Was this review helpful to you? Yes No


18 of 19 people found the following review helpful
5.0 out of 5 stars Quintessential Dick, February 24, 2006
By 
One of Dick's classics with virtually all his famous motifs and themes: multiple realities, chatty robots, a scheming woman, desperate colonists on Mars, gnosticism, the machine as an emblem of death, corporate and political intrigue, time travel, and pre-cognition.

Industrialist and drug smuggler Leo Bulero has a problem. Mutilated cyborg Palmer Eldritch has returned unexpectedly after a ten year absence in space. Now he's threatening to undercut Bulero's business: providing a sort of commodified communion for colonists on Mars. With the elaborate playsets built around his Perky Pat dolls and with the aid of the narcotic Can-D, Bulero offers groups a pharmacological return to the Earth they've been exiled from and that is now burning up for unknown reasons.

But Eldritch's Chew-Z offers a different, longer lasting trip, and one more solipistically seductive. But is Eldritch a man or the spearhead of an alien invasion?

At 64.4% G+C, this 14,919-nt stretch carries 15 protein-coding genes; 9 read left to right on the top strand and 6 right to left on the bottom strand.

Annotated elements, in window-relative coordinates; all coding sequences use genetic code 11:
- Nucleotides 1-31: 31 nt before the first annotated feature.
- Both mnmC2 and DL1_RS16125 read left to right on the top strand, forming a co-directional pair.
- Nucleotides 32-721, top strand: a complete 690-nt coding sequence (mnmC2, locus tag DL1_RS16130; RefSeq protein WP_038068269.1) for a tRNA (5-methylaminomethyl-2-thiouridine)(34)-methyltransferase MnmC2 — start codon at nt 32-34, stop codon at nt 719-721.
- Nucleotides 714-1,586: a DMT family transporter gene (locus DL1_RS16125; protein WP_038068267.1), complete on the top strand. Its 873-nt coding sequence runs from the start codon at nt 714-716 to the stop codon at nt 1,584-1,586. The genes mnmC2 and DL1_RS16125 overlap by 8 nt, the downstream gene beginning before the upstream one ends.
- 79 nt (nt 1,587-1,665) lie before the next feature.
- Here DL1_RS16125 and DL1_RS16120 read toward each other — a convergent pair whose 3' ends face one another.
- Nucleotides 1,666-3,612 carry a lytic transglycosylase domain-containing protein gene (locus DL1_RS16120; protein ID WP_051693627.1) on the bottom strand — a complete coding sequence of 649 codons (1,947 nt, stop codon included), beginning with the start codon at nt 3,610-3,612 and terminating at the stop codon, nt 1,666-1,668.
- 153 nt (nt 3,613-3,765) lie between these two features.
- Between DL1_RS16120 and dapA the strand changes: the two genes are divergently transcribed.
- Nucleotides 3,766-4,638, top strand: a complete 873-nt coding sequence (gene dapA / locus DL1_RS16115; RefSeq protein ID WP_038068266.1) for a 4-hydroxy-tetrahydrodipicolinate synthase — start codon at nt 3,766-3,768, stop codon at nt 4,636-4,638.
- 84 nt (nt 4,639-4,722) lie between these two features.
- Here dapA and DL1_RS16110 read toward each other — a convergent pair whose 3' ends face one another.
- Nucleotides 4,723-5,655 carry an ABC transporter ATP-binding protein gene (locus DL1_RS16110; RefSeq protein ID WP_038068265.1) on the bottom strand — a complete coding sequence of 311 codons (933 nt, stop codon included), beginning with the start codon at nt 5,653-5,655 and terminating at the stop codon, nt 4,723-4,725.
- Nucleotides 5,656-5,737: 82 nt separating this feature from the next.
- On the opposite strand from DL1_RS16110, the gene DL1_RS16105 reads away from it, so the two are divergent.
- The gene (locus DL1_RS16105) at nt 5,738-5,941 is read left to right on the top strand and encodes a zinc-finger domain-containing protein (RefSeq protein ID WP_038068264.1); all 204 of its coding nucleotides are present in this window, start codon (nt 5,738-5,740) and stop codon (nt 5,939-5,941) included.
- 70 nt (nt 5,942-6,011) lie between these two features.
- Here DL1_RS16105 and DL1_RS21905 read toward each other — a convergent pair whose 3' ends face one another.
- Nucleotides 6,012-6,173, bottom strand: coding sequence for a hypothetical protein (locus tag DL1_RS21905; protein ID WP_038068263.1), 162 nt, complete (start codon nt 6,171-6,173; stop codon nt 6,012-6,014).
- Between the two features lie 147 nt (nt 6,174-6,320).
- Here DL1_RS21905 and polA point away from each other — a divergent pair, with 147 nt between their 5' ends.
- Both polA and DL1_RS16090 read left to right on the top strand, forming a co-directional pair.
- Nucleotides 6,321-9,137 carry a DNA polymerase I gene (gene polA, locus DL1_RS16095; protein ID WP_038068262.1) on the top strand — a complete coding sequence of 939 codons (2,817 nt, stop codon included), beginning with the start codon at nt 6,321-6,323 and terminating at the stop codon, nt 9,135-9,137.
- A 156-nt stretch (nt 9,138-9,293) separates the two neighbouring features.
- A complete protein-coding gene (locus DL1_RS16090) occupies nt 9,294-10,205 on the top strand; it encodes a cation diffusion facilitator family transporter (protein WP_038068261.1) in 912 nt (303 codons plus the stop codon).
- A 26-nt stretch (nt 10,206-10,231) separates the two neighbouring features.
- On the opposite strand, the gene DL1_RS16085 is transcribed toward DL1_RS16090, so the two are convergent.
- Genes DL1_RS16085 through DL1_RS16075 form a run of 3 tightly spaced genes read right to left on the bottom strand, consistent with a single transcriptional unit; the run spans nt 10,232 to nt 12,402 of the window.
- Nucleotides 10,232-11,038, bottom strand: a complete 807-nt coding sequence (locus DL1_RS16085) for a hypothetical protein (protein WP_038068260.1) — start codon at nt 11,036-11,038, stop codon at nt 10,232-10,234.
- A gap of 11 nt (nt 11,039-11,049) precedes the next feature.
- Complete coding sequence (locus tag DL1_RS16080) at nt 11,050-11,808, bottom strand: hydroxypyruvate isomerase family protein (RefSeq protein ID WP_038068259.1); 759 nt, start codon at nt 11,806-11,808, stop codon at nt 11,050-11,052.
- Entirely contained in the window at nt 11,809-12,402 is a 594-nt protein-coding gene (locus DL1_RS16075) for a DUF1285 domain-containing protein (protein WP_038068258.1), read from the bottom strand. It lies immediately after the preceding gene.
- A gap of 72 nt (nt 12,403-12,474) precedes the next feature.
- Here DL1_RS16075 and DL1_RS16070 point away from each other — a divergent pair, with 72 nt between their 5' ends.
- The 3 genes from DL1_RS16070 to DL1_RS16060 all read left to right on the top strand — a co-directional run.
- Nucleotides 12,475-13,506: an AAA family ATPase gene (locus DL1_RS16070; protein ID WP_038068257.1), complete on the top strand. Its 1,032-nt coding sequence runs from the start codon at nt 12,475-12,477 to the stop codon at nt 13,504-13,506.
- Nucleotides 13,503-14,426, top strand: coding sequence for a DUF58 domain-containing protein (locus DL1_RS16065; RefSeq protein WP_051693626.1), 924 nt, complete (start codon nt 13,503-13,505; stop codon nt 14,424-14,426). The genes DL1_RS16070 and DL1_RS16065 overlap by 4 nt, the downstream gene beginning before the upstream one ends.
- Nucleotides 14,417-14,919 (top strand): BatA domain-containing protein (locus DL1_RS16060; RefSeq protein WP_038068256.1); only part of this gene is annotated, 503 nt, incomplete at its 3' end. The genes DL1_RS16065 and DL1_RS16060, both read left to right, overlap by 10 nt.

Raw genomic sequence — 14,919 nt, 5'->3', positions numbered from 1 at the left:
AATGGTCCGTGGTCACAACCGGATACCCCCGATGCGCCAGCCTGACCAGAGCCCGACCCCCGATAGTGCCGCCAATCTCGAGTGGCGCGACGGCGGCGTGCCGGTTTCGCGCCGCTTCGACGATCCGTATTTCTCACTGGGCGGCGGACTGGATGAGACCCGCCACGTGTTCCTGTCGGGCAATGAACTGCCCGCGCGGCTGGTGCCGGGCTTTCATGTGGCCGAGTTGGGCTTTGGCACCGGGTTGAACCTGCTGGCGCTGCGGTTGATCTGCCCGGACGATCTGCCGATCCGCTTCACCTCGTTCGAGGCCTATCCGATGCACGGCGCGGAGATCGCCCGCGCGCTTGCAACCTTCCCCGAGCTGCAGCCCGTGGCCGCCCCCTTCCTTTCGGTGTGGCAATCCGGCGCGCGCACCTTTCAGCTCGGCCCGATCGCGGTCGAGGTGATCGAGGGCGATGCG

As with some of Dick's best work, the story feels oddly up to date whether it's the climatically changed Earth, the obsession with spotting commerical trends via pre-cognitives, a corrupt UN, or the talking suitcase that also happens to be a psychotherapist.

Even if you're not quite sure what to make of the ending, this is one of Dick's very best novels.
Help other customers find the most helpful reviews 
Was this review helpful to you? Yes No


10 of 10 people found the following review helpful
5.0 out of 5 stars The most scary book ever written?, August 31, 2002
By A Customer
The novel depicts colonists on the planet Mars (a thinly disguised analogue for life in 1960s suburbia) who are so bored they have to take a hallucinogenic drug called Can-D to stay sane. Can-D causes a group hallucination in which several persons can participate. However, the titular Mr Eldritch, a drug pusher from outer space, comes to Mars and offers a new and more powerful hallucinogen, Chew-Z.